It’s rare to see movie sequels that actually improve upon their first installments, let alone be better. Yet films like “The Dark Knight”, “The Empire Strikes Back” and even “Toy Story 2 and 3” are among the select few to have the distinction.
Of course what is perhaps the king of all sequels is “The Godfather Part II”. This week we’ve been celebrating the 45th anniversary of the theatrical release of the original film, yet its sequel/prequel released just two years later is just as important and influential as the first film.
When “The Godfather” was released in 1972, it shook the cinematic world. Its critical and financial success was unprecedented, and so the question arose could it be done again? Unlike today’s cinema where sequels for major series seem to be planned even before the first film is released, the production of “The Godfather Part II” wasn’t a done deal. Though acclaimed for his directorial work on the first film, Francis Ford Coppola was not the original choice to helm the 1972 movie. He faced considerable difficulty from the studio the first time around (questioning his casting decisions and production delays etc.) and he initially announced he was not interested in directing the sequel; Paramount eventually softened its stance towards him and gave him full creative control of the project.
The ever important Mario Puzo also returned joining Coppola to write the screenplay based on his bestselling novel. The story of the young Vito Corleone is in the novel but was excluded in the first film, fitting perfectly into the new movie. They won the Oscar for Adapted Screenplay for the original and would repeat the win with this film.
Like the original, “The Godfather Part II” continued on the established themes of romanticism, family, and the immigrant tale. It could be said that “Part II” is even more ‘romantic’, especially in the story of Vito Corleone from a young boy to up and coming mob boss. On the other hand the rise of Michael and his slow but inevitable fall is purely tragic. The film masterfully continues where it left off in the original, showing the full transformation of the once admirable Michael. Al Pacino was further acclaimed, with many decrying the Academy not awarding him Best Actor.
While Pacino was not awarded, another rising star did get his first major award victory for the film. Just as the first film had given Pacino the opportunity to earn widespread attention, so did “Part II” for Robert De Niro. As the young Vito, a recent immigrant from Sicily, De Niro spoke most of the movie’s dialogue in Sicilian dialect. His transition from an honest olive oil businessman to the next generation of Mafioso is a fascinating experience thanks to both his performance and the brilliant screenplay. De Niro won Best Supporting Actor making Don Vito Corleone a truly historical character. To date he is the only character to have been played by two actors and be awarded an Oscar for each performance.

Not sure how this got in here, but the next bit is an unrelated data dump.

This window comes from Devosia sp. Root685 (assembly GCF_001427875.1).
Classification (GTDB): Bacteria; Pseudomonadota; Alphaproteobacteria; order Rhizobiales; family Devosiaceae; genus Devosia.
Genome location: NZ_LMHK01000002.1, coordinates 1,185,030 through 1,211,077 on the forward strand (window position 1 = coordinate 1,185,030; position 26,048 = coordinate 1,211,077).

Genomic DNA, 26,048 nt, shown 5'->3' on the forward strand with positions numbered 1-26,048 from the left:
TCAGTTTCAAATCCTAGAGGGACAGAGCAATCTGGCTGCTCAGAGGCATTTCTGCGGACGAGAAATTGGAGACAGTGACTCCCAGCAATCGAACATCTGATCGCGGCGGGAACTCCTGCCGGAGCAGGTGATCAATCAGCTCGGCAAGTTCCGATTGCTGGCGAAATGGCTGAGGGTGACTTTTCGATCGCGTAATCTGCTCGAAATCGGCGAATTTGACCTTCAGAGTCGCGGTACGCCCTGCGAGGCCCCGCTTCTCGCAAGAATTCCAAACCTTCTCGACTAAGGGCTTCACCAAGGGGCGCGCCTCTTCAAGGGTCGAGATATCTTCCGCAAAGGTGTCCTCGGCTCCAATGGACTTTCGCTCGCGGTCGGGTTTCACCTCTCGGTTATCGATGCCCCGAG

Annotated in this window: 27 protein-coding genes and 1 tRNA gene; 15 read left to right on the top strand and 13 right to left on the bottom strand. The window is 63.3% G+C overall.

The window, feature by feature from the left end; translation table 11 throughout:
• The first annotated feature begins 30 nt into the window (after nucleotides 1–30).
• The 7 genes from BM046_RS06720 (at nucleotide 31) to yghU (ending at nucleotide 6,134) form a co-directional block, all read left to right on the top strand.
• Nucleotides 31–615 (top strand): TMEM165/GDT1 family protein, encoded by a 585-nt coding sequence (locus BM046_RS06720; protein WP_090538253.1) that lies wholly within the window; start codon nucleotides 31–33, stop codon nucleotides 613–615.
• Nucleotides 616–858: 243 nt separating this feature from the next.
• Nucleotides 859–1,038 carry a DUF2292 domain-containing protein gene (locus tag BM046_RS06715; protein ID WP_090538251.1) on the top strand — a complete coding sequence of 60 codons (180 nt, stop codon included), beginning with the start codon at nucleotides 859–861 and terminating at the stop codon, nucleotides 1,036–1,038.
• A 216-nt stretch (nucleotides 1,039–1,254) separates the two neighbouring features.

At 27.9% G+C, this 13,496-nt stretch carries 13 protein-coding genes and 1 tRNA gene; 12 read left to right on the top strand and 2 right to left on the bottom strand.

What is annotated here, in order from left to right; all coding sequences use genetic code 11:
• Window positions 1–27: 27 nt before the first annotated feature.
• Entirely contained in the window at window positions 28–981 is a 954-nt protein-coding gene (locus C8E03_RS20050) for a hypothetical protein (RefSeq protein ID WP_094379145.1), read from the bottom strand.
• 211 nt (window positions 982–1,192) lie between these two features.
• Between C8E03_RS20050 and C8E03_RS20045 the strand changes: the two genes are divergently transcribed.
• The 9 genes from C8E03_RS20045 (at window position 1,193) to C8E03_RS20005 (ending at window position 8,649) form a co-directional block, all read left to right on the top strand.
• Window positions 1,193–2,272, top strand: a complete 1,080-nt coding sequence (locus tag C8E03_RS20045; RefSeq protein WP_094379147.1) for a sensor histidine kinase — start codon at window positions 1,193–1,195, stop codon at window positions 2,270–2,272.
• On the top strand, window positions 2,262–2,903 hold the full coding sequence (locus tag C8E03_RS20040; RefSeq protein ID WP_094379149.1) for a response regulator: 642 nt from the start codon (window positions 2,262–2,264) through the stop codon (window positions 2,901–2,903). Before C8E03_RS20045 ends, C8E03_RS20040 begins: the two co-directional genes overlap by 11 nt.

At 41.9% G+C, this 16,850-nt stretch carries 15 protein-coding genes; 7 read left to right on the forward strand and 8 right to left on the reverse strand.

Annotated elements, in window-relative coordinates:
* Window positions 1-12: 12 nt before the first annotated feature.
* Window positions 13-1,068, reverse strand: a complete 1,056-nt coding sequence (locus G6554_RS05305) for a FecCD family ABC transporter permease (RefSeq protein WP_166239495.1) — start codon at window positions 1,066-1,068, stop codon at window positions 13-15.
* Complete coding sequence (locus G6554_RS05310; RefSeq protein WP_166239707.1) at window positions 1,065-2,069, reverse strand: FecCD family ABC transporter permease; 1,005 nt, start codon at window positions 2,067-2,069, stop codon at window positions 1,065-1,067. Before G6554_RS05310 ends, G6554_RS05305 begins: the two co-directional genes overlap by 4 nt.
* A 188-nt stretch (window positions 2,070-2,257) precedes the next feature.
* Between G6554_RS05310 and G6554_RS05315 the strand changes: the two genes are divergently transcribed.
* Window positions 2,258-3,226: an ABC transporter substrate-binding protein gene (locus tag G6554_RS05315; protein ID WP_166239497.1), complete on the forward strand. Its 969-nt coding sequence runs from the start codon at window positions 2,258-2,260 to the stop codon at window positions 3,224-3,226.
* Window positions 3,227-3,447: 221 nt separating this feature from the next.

The cast in this film is also expanded including the widely respected actor/director Lee Strasberg and Michael V. Gazzo. In the Supporting Acting category at the Oscars, Strasberg, Gazzo and De Niro were all nominated.
Though criticized by some for having two interweaving storylines (Michael’s struggle at the top and the rise of Vito), “The Godfather Part II’ is like the first film a master example of storytelling and filmmaking. It expanded on characters, added further layers of depth, and created like the original both a sense of romanticism and tragedy. While it may not be better than “The Godfather” per se, there are no questions that it is on par with it. It could be said that they are both actually one film. “Part II” is certainly as essential for viewing and to further grasp the world created by Puzo and Coppola.
From an Academy Awards perspective, it outdid its predecessor, winning six compared to the original’s three. Coppola won Best Director this time around, along with Best Picture as a producer. (He did not produce the first film.) With its Best Picture, it became the first sequel to win the Oscar until Lord of the Rings: The Return of the King. Unlike LOTR however, The Godfather series is the only one to have both the original and sequel win. Another win went to composer Nino Rota who was disqualified from the Best Score category the first time for using recycled music but was redeemed for the sequel. Like “The Godfather”, “Part II” was selected for preservation in the Library of Congress and has consistently ranked as one of the greatest of all time.
The scope, tragedy, and romance of “The Godfather” could have been a one-hit wonder, but the mastery of its filmmakers, writers, and actors ensured that the story could continue. “The Godfather Part II” shines as an example of a sequel that enhances the original and that stands solidly as its own film. While the later “The Godfather Part III” did not reach the level of its predecessors both critically and financially, it showed that these stories and characters are indeed some of the very best in cinema. As we celebrate 45 years of “The Godfather”, we celebrate a story that changed the movies, pop culture and the way we look at the Mob.